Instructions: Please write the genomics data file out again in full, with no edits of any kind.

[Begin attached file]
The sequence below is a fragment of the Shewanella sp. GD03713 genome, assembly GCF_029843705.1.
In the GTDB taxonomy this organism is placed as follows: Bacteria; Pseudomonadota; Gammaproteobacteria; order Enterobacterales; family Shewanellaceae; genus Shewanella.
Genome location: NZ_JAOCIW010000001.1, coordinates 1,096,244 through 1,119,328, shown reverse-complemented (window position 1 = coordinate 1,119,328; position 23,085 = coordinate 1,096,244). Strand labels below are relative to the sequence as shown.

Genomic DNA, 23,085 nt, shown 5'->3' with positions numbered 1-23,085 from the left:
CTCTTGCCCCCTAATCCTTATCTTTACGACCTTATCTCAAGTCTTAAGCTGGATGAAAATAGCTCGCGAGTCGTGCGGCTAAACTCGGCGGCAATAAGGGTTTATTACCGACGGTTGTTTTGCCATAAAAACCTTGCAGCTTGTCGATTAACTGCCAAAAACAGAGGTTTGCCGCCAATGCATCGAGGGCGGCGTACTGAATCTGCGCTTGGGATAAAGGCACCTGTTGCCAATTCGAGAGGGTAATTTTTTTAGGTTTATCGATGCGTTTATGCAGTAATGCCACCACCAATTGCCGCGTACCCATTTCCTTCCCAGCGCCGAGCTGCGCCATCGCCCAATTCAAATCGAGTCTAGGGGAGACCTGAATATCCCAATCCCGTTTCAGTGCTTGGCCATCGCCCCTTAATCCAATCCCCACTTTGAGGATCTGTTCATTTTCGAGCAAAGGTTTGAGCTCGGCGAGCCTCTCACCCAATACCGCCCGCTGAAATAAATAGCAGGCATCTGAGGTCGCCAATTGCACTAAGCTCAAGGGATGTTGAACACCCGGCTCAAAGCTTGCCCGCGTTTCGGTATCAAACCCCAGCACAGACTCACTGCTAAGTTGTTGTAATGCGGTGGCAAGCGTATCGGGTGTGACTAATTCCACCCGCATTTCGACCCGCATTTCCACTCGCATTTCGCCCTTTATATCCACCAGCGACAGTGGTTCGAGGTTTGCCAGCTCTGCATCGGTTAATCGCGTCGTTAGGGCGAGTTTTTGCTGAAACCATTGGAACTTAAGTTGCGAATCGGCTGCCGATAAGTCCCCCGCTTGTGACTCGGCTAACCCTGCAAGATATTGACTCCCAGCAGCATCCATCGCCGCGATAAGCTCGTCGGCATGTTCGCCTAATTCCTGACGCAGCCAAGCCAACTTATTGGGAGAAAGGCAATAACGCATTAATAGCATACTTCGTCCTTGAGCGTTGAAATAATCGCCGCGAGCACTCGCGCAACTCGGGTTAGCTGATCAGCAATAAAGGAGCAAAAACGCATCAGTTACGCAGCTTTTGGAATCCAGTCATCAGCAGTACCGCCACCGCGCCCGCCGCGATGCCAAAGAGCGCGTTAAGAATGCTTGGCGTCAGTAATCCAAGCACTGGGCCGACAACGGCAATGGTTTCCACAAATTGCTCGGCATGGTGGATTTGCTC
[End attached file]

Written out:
The sequence below is a fragment of the Shewanella sp. GD03713 genome, assembly GCF_029843705.1.
In the GTDB taxonomy this organism is placed as follows: Bacteria; Pseudomonadota; Gammaproteobacteria; order Enterobacterales; family Shewanellaceae; genus Shewanella.
Genome location: NZ_JAOCIW010000001.1, coordinates 1,096,244 through 1,119,328, shown reverse-complemented (window position 1 = coordinate 1,119,328; position 23,085 = coordinate 1,096,244). Strand labels below are relative to the sequence as shown.

Genomic DNA, 23,085 nt, shown 5'->3' with positions numbered 1-23,085 from the left:
CTCTTGCCCCCTAATCCTTATCTTTACGACCTTATCTCAAGTCTTAAGCTGGATGAAAATAGCTCGCGAGTCGTGCGGCTAAACTCGGCGGCAATAAGGGTTTATTACCGACGGTTGTTTTGCCATAAAAACCTTGCAGCTTGTCGATTAACTGCCAAAAACAGAGGTTTGCCGCCAATGCATCGAGGGCGGCGTACTGAATCTGCGCTTGGGATAAAGGCACCTGTTGCCAATTCGAGAGGGTAATTTTTTTAGGTTTATCGATGCGTTTATGCAGTAATGCCACCACCAATTGCCGCGTACCCATTTCCTTCCCAGCGCCGAGCTGCGCCATCGCCCAATTCAAATCGAGTCTAGGGGAGACCTGAATATCCCAATCCCGTTTCAGTGCTTGGCCATCGCCCCTTAATCCAATCCCCACTTTGAGGATCTGTTCATTTTCGAGCAAAGGTTTGAGCTCGGCGAGCCTCTCACCCAATACCGCCCGCTGAAATAAATAGCAGGCATCTGAGGTCGCCAATTGCACTAAGCTCAAGGGATGTTGAACACCCGGCTCAAAGCTTGCCCGCGTTTCGGTATCAAACCCCAGCACAGACTCACTGCTAAGTTGTTGTAATGCGGTGGCAAGCGTATCGGGTGTGACTAATTCCACCCGCATTTCGACCCGCATTTCCACTCGCATTTCGCCCTTTATATCCACCAGCGACAGTGGTTCGAGGTTTGCCAGCTCTGCATCGGTTAATCGCGTCGTTAGGGCGAGTTTTTGCTGAAACCATTGGAACTTAAGTTGCGAATCGGCTGCCGATAAGTCCCCCGCTTGTGACTCGGCTAACCCTGCAAGATATTGACTCCCAGCAGCATCCATCGCCGCGATAAGCTCGTCGGCATGTTCGCCTAATTCCTGACGCAGCCAAGCCAACTTATTGGGAGAAAGGCAATAACGCATTAATAGCATACTTCGTCCTTGAGCGTTGAAATAATCGCCGCGAGCACTCGCGCAACTCGGGTTAGCTGATCAGCAATAAAGGAGCAAAAACGCATCAGTTACGCAGCTTTTGGAATCCAGTCATCAGCAGTACCGCCACCGCGCCCGCCGCGATGCCAAAGAGCGCGTTAAGAATGCTTGGCGTCAGTAATCCAAGCACTGGGCCGACAACGGCAATGGTTTCCACAAATTGCTCGGCATGGTGGATTTGCTC